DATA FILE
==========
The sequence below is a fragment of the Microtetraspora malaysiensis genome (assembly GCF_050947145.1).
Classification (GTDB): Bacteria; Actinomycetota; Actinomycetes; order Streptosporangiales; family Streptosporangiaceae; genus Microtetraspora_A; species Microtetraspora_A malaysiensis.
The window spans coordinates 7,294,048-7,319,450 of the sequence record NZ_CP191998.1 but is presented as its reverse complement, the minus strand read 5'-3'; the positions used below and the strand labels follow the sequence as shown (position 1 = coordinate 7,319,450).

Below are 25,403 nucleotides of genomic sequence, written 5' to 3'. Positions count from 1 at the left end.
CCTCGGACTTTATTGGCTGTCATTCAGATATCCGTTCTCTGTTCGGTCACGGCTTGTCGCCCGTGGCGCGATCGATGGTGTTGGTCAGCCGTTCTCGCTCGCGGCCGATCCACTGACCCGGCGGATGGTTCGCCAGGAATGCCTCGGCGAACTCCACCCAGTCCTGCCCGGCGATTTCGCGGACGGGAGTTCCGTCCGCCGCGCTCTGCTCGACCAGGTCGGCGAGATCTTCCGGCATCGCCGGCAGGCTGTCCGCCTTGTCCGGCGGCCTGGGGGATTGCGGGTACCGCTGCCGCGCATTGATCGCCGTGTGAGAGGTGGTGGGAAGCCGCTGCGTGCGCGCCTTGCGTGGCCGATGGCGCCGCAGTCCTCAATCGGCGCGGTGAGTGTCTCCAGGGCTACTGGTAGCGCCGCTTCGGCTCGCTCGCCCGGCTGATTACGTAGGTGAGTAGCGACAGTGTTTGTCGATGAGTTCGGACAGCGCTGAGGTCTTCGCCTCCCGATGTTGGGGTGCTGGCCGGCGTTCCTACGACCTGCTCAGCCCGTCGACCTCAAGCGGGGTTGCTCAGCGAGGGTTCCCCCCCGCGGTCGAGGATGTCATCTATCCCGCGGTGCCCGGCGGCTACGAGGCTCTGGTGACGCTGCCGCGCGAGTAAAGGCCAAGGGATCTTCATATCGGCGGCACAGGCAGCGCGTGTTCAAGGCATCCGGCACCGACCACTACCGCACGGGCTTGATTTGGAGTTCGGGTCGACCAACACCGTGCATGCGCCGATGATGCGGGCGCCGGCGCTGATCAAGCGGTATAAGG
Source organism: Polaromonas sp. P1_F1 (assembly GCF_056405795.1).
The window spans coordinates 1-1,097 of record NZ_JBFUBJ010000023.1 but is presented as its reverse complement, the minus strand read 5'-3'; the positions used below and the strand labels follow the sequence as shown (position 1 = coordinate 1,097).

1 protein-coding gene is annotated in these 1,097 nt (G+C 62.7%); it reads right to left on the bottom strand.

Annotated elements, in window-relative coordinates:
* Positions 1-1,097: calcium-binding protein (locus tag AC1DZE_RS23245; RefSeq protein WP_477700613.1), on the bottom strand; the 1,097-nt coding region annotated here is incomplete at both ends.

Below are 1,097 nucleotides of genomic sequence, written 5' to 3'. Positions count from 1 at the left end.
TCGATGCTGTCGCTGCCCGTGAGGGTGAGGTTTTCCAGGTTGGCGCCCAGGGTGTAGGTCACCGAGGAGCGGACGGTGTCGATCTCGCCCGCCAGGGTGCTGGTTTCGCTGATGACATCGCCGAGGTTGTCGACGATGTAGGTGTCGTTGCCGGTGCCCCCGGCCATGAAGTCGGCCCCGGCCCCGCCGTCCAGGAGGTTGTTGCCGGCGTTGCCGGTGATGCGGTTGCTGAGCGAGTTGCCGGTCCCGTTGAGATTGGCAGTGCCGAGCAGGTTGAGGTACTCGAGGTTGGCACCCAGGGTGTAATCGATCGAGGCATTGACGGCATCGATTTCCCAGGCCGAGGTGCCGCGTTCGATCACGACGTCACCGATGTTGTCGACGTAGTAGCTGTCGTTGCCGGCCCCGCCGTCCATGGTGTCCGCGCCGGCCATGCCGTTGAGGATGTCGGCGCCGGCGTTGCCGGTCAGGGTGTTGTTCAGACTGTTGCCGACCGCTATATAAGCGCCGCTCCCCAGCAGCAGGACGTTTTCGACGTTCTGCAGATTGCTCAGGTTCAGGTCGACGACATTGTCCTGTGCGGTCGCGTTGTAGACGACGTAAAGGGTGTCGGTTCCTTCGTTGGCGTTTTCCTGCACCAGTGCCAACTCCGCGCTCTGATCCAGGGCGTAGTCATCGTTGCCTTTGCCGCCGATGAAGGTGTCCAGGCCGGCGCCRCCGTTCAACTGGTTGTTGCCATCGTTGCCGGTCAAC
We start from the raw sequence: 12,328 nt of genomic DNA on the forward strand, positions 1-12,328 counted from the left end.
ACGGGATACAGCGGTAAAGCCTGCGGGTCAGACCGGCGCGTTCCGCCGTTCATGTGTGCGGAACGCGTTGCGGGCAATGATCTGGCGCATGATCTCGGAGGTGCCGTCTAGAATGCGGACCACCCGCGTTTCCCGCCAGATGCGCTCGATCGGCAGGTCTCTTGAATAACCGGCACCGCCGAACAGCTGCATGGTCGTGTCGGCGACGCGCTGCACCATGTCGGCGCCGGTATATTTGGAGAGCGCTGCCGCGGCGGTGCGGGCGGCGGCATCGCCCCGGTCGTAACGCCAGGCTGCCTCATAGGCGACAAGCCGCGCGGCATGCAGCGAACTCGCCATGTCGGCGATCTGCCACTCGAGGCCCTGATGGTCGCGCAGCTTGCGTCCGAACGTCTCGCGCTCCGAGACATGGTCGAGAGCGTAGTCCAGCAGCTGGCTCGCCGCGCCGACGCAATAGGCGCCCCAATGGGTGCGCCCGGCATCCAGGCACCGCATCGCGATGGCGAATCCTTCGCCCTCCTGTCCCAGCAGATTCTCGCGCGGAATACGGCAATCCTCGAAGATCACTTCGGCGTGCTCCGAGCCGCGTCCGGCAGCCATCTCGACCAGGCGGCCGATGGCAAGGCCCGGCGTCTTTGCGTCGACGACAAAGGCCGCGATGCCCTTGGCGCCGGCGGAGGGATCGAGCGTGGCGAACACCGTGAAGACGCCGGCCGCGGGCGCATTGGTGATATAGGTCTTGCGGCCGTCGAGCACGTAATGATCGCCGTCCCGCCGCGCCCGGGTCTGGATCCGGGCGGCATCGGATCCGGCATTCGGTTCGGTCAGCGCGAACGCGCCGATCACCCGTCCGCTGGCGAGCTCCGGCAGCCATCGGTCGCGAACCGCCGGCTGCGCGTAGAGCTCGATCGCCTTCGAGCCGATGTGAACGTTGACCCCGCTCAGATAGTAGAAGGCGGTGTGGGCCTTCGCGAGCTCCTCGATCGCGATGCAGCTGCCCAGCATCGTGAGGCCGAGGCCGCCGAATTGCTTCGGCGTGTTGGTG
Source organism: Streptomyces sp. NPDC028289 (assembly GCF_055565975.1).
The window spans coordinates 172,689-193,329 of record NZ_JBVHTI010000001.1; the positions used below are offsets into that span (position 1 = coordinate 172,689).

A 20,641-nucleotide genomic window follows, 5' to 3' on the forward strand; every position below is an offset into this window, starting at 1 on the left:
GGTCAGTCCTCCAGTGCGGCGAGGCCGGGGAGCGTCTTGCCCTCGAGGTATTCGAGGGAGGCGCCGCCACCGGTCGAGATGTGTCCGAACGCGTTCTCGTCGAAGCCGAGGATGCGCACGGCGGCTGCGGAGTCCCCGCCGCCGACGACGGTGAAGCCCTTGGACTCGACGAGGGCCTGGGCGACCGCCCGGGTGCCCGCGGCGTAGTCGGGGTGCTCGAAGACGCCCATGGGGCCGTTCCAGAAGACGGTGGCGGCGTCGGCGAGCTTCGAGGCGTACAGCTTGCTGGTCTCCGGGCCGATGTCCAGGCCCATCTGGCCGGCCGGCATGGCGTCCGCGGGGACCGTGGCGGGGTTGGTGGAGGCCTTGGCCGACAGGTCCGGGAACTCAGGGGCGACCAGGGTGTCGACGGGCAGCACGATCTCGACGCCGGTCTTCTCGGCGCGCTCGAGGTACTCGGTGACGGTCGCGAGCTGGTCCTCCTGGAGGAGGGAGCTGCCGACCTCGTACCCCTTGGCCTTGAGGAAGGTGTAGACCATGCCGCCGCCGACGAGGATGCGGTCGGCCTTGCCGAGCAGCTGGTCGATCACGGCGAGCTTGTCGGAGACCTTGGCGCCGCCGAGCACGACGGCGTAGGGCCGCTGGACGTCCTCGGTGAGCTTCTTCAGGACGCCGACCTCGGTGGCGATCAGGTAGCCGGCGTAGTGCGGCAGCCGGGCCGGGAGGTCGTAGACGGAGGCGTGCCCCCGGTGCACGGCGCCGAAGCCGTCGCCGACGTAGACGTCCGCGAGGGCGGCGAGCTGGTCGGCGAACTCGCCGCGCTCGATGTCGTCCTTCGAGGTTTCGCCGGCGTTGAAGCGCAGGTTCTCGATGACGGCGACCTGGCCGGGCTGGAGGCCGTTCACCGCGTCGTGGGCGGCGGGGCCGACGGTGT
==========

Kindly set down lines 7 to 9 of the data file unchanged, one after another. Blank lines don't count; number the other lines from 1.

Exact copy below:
The window spans coordinates 1-1,097 of record NZ_JBFUBJ010000023.1 but is presented as its reverse complement, the minus strand read 5'-3'; the positions used below and the strand labels follow the sequence as shown (position 1 = coordinate 1,097).

1 protein-coding gene is annotated in these 1,097 nt (G+C 62.7%); it reads right to left on the bottom strand.

Annotated elements, in window-relative coordinates: